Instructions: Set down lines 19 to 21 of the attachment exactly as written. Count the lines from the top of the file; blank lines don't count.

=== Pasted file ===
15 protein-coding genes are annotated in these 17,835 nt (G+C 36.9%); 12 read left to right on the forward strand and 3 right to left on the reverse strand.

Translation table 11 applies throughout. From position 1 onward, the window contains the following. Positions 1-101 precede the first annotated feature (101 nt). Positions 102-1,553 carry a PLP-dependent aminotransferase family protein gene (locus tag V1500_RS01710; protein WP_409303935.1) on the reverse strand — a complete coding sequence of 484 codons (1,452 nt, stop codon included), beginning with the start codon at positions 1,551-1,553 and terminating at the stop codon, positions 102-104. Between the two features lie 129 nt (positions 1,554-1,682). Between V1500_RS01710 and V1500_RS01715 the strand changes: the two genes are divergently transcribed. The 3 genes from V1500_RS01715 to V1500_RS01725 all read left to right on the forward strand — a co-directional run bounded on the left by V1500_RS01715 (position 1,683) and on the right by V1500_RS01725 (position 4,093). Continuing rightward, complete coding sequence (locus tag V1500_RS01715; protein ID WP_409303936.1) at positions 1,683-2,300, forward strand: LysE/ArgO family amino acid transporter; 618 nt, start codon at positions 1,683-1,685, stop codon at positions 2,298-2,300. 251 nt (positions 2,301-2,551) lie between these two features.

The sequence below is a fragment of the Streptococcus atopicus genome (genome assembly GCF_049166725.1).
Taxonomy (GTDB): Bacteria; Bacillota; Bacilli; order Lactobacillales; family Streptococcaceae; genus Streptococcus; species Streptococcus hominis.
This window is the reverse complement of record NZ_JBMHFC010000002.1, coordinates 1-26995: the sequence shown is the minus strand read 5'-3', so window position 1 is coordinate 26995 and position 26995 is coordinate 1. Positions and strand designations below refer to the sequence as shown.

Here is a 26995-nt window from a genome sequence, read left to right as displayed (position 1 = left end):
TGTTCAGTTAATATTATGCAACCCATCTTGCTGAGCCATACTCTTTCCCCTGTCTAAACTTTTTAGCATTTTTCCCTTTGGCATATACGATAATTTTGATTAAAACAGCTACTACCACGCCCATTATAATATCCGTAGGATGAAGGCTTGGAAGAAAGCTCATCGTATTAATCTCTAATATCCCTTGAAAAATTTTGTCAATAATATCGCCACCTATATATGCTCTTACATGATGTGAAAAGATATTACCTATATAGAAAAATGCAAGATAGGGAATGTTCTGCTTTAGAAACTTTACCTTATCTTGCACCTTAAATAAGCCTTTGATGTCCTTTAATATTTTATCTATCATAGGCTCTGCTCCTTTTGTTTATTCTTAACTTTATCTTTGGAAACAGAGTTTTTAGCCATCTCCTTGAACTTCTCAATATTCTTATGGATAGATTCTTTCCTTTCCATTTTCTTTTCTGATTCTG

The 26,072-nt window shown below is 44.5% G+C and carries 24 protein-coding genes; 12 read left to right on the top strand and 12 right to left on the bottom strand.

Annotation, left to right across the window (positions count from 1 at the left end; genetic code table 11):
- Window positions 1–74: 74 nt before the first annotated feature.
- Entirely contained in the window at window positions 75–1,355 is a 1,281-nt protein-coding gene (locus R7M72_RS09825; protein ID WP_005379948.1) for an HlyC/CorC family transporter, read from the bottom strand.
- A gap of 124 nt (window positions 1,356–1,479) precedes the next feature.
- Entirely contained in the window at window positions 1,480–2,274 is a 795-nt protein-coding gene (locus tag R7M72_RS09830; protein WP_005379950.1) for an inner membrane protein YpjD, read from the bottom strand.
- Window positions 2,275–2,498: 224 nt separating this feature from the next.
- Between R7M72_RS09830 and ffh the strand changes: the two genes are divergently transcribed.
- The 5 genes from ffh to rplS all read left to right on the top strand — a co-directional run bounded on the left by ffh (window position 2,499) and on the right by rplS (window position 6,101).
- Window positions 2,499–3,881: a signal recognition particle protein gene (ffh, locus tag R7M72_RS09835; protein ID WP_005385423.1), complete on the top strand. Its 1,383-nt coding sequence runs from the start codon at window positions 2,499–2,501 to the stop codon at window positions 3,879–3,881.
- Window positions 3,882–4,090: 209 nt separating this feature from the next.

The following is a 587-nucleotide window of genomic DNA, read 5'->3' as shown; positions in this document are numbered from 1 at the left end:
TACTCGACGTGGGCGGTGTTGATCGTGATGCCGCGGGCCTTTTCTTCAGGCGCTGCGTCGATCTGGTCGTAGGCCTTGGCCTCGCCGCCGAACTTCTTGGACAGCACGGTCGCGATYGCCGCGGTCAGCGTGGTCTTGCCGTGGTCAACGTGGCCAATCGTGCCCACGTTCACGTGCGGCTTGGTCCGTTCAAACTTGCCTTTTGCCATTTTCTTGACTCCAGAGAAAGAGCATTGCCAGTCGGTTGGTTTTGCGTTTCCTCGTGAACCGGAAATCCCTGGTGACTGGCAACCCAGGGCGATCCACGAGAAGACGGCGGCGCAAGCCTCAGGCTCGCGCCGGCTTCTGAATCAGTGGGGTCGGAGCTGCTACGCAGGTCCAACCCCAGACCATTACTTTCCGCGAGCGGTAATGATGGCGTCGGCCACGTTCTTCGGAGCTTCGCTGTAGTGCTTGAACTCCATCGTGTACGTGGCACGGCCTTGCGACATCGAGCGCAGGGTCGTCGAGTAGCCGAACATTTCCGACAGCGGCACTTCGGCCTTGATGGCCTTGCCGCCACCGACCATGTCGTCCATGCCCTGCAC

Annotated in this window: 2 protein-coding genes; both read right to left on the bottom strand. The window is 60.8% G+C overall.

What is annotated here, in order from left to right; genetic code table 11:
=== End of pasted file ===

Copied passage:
The following is a 587-nucleotide window of genomic DNA, read 5'->3' as shown; positions in this document are numbered from 1 at the left end:
TACTCGACGTGGGCGGTGTTGATCGTGATGCCGCGGGCCTTTTCTTCAGGCGCTGCGTCGATCTGGTCGTAGGCCTTGGCCTCGCCGCCGAACTTCTTGGACAGCACGGTCGCGATYGCCGCGGTCAGCGTGGTCTTGCCGTGGTCAACGTGGCCAATCGTGCCCACGTTCACGTGCGGCTTGGTCCGTTCAAACTTGCCTTTTGCCATTTTCTTGACTCCAGAGAAAGAGCATTGCCAGTCGGTTGGTTTTGCGTTTCCTCGTGAACCGGAAATCCCTGGTGACTGGCAACCCAGGGCGATCCACGAGAAGACGGCGGCGCAAGCCTCAGGCTCGCGCCGGCTTCTGAATCAGTGGGGTCGGAGCTGCTACGCAGGTCCAACCCCAGACCATTACTTTCCGCGAGCGGTAATGATGGCGTCGGCCACGTTCTTCGGAGCTTCGCTGTAGTGCTTGAACTCCATCGTGTACGTGGCACGGCCTTGCGACATCGAGCGCAGGGTCGTCGAGTAGCCGAACATTTCCGACAGCGGCACTTCGGCCTTGATGGCCTTGCCGCCACCGACCATGTCGTCCATGCCCTGCAC

Annotated in this window: 2 protein-coding genes; both read right to left on the bottom strand. The window is 60.8% G+C overall.